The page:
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"Swallow Blue" is Einar Skinnarland, a native of Rjukan, the town nearest the plant. From his hut on the Hardanger Plateau above Rjukan, Skinnarland, along with other members of the Resistance both outside and within the plant, served as the Special Operations Executive's eyes on Vemork. "IMI" is the codename for heavy water. By "reprisals" after an attack, Skinnarland means the Germans would naturally suspect and take revenge on local Norwegians, a great concern to the Resistance fighters, who grew up in the area.



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Skinnarland's boss in London was Leif Tronstad, chief of intelligence, espionage, and sabotage for the Norwegian Resistance effort and, as it happens, codesigner of the original high-concentration plant at Vemork. All messages between the two were in Norwegian and had to be translated for their British counterparts. "Limpet" here refers to plastic explosive. To keep retaliations against locals to a minimum, Tronstad suggests the saboteurs leave behind British effects so the Germans will think the attack was conducted by British commandos.



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"Bonzo" is Knut Haukelid, another Resistance operative, who is heading up the operation to sink the ferry. Through Skinnarland, Haukelid is passing on what he's heard from one of the partisans' most valuable contacts inside the plant, Kjell Nielsen, Vemork's transport engineer. Nielsen believes the amount of useful heavy water the Germans would be able to secure from the Norwegian stocks is not worth the inevitable reprisals on locals. As the transfer of the heavy water is set to begin in three days, Skinnarland requests an immediate response from London.



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Tronstad obliges by responding the same evening. (The year, given here as 1943, is a transcriber's error.) Fearing the worst—that even such uneven stocks of heavy water could help the Nazis create an A-bomb—the Allied High Command decides that the probable loss of Norwegian lives from the explosion aboard the ferry and by drowning in the freezing water of Lake Tinn, as well as through Nazi reprisals, is regrettable but necessary.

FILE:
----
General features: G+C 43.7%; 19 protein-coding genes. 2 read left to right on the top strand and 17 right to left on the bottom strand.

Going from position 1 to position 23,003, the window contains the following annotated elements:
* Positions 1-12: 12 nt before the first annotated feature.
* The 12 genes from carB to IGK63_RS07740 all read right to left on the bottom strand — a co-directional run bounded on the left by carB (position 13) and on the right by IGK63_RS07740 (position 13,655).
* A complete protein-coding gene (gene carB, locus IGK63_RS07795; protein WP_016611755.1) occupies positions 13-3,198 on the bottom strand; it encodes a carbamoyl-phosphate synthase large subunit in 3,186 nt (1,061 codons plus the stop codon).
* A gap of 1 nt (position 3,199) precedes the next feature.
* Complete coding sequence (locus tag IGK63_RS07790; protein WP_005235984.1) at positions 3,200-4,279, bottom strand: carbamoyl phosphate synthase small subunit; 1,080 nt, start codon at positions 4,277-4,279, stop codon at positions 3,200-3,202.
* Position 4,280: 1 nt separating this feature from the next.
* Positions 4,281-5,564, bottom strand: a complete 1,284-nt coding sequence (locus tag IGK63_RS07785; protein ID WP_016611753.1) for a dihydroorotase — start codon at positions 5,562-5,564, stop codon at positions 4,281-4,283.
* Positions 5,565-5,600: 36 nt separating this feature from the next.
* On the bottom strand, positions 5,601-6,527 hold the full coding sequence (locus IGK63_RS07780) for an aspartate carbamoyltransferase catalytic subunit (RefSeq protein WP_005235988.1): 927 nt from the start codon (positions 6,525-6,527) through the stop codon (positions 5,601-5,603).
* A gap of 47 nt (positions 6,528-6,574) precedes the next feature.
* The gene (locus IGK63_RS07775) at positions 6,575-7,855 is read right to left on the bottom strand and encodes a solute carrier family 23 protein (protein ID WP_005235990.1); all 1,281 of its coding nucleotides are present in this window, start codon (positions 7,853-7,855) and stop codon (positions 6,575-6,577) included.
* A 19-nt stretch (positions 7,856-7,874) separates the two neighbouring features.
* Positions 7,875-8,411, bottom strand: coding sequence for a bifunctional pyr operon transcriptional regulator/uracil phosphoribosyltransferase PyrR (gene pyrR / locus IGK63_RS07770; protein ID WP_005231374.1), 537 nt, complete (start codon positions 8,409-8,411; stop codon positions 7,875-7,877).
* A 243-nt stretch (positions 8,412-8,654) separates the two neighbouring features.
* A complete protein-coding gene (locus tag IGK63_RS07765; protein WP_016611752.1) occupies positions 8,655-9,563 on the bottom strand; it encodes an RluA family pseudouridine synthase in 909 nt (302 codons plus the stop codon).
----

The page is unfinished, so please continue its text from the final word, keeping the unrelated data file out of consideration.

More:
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In the wee hours of February 20, the day the ferry sailed with the heavy water, Knut Haukelid and two companions slipped aboard the vessel, affixed a long tube of plastic charge in the bow belowdecks, and retreated. The charge was set to go off roughly 45 minutes after the ferry left the dock at 10 a.m., to ensure the boat had reached deep water. As this message of Skinnarland's three days later declares, the operation was a success—save for the loss of 14 innocent lives.



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The day after Skinnarland's telegram describing the outcome of the attack, Tronstad replies. London is pleased but still concerned about any heavy-water stocks remaining at Vemork that might make it to Germany. They just can't risk any chance for a Nazi nuclear bomb.



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Over a week later Tronstad and his English bosses in London still seek confirmation of exactly what went down with the ferry. Beyond assurances from Norwegians who swore they saw the loading of heavy water into barrels at the plant, confirmation was impossible, however, as the barrels now lay at the bottom of Lake Tinn. After the war, Karl Wirtz, a German expert on heavy water, claimed that German officals at Vemork had indeed put dummy barrels on the ferry. Only the NOVA expedition in 2003 confirmed that the shipment did hold the coveted compound after all.



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Hitler's Sunken Secret
Nazis and the Bomb

Nazis and the Bomb
How close were the Germans to a nuclear weapon?

Norwegian Resistance Coup

Norwegian
Resistance Coup

A midnight raid was the masterstroke of a broad insurgency.

See the Spy Messages

See the Spy Messages
Read the actual telegrams sent between Norway and London.

Dangerous Water

Dangerous Water
What is heavy water, and what makes it a threat?



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